Sequester halts new military tuition assistance

No new requests taken; Oregon National Guard affected

In response to a call for cuts due to federal sequestration, the Department of Defense has suspended its federal Tuition Assistance program for all military members, the Oregon National Guard, which is affected, announced Tuesday.

The Secretary of the Army approved the suspension of Tuition Assistance (TA) on March 8, and the Secretary of the Air Force has approved the suspension on March 11. 

Military members enrolled in the system prior to March 5 were covered, but no new applicants for tuition assistance are being taken or considered.

"This suspension is necessary, given the significant budget execution challenges caused by the combined effects of a possible year-long continuing resolution and sequestration," the announcement said.

"The Army and Air Force continue to value education as a force multiplier, and soldiers and airmen should take advantage of educational opportunities making them more proficient in their profession, setting them up for success in their career," the Guard statement said. 

"Furthermore, both agencies understand the impacts of this action and will re-evaluate, should the budgetary situation improve."

According to Chief Warrant Officer 4 Diane Beach, education services officer for the Oregon Military Department, 47 soldiers were approved Tuition Assistance for spring term since the program was suspended.  However, most of Oregon's soldiers were not registered for classes yet. 

There were about 350 Oregon Army National Guard soldiers who were unable to request Tuition Assistance for the spring term, said Capt. Stephen Bomar, the Oregon Military Department's public affairs officer.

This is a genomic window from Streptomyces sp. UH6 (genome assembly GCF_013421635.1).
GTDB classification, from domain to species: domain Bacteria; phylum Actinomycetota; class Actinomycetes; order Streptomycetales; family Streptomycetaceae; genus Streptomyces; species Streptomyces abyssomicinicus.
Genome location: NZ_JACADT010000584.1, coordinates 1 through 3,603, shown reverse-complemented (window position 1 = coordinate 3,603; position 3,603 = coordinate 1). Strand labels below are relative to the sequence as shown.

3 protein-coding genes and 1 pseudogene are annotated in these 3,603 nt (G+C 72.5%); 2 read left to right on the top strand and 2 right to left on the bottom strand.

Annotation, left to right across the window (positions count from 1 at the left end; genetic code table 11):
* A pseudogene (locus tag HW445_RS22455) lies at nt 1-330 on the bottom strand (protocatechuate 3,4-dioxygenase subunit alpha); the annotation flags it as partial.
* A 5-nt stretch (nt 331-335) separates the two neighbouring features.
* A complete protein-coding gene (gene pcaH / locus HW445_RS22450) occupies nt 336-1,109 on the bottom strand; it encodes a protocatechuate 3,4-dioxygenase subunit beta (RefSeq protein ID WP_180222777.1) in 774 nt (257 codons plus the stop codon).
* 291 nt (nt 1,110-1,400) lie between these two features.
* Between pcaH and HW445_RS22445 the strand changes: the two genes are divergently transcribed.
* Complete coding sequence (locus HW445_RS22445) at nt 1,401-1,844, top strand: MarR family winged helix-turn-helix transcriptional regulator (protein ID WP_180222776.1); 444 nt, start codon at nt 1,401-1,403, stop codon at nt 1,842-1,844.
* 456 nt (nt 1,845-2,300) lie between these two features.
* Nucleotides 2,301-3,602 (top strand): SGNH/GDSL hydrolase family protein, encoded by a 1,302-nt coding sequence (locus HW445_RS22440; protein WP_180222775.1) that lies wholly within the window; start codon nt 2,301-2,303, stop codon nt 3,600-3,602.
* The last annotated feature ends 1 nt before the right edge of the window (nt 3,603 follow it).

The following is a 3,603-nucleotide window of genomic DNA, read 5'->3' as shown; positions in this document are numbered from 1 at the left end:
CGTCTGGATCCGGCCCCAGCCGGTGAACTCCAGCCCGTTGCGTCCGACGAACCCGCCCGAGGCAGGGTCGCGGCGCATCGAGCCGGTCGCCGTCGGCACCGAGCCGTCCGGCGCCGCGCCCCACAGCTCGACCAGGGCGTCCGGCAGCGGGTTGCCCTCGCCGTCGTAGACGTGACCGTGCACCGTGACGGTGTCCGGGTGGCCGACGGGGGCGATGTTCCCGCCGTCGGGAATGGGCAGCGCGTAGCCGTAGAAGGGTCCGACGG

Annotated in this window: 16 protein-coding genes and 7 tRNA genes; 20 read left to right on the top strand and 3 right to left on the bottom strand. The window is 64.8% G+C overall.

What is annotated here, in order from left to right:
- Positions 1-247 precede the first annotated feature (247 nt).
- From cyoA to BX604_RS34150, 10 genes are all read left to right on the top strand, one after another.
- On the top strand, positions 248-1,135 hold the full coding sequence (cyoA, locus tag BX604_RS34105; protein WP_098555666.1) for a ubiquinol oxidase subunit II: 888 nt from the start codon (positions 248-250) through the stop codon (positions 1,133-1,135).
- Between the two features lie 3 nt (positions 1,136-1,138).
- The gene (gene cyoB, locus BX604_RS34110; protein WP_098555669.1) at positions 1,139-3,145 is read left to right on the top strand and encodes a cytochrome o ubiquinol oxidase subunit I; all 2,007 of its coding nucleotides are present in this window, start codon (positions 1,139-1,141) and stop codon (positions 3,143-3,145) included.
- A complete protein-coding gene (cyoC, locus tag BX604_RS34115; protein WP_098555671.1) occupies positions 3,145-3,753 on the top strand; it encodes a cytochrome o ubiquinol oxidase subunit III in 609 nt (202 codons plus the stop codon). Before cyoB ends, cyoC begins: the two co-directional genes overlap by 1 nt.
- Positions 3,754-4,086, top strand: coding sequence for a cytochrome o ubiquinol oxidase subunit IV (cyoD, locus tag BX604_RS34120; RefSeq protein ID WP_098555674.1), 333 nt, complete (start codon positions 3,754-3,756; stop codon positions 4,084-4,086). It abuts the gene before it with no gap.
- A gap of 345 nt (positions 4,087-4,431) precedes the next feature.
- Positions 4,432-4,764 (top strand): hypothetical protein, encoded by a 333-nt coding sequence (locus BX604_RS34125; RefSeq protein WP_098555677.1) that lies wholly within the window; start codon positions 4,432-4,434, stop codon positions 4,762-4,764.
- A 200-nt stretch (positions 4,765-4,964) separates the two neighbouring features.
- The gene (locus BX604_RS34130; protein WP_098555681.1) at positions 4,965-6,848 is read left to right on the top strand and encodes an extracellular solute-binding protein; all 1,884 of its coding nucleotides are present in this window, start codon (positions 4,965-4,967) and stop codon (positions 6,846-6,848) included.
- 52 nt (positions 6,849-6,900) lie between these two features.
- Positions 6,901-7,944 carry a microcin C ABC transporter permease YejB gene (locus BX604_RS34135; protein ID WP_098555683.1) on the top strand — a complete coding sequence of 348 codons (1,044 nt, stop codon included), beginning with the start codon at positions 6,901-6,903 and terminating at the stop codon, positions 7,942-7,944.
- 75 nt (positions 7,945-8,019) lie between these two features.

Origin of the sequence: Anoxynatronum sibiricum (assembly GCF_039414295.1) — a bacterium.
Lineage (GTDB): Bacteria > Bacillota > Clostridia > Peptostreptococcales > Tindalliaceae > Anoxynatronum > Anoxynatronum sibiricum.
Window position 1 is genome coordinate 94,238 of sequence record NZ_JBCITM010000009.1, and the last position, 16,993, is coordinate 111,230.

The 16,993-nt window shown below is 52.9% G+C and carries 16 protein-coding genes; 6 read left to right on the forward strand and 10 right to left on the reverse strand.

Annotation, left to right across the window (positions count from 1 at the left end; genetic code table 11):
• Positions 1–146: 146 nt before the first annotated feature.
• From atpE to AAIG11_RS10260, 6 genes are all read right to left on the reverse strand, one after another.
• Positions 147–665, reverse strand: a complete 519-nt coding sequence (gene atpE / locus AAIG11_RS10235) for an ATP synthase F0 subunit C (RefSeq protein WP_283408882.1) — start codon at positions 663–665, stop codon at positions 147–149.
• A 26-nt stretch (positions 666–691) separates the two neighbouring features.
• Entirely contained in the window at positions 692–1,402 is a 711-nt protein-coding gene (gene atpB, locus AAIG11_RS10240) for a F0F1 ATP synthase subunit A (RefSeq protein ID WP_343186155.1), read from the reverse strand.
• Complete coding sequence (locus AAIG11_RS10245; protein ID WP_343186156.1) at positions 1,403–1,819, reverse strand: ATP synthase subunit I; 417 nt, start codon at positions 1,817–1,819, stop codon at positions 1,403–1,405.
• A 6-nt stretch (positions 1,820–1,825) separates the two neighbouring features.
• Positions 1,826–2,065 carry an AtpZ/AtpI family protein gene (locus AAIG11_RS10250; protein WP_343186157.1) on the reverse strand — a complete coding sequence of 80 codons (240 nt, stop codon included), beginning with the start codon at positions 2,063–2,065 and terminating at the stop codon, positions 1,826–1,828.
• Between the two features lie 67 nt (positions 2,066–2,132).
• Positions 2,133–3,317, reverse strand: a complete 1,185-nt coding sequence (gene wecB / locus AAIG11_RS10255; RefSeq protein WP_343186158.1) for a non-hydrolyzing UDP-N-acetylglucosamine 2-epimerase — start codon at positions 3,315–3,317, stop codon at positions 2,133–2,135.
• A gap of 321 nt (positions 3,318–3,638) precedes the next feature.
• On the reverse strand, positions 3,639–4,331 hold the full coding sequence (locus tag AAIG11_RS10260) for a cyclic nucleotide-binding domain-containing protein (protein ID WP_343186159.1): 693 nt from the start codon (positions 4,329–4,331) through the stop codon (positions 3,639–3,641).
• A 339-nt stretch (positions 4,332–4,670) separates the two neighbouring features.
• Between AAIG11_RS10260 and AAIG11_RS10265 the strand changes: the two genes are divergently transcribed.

Soldiers and airmen should contact their local education centers with questions and to get updates. Updated information for soldiers will be posted to  Airmen who have questions should go to the Air Force Virtual Education Center tab located on the Air Force Portal home page at

Students can take advantage of other options, such as student loans, scholarships, and federal student assistance programs such as Pell grants and other aid, Bomar said.

"There is still the GI Bill for those who qualify, and other military-related scholarships," Bomar added.

In fiscal year 2012, 201,000 soldiers across the entire Army used Tuition Assistance, which provided $373 million to soldiers pursuing their educational goals to take 620,000 courses. With that money, 2,831 Soldiers earned associates, 4,495 earned baccalaureates, and 1946 received graduate degrees.

During that same timeframe, 104,422 airmen throughout the Air Force used Tuition Assistance, which provided $194 million to airmen pursuing their educational goals to take 277,255 courses. With that money, airmen earned 26,611 associate degrees, 2,405 baccalaureate degrees, and 3,356 graduate degrees. The Air Force, through its many programs, promotes life-long learning opportunities for airmen.

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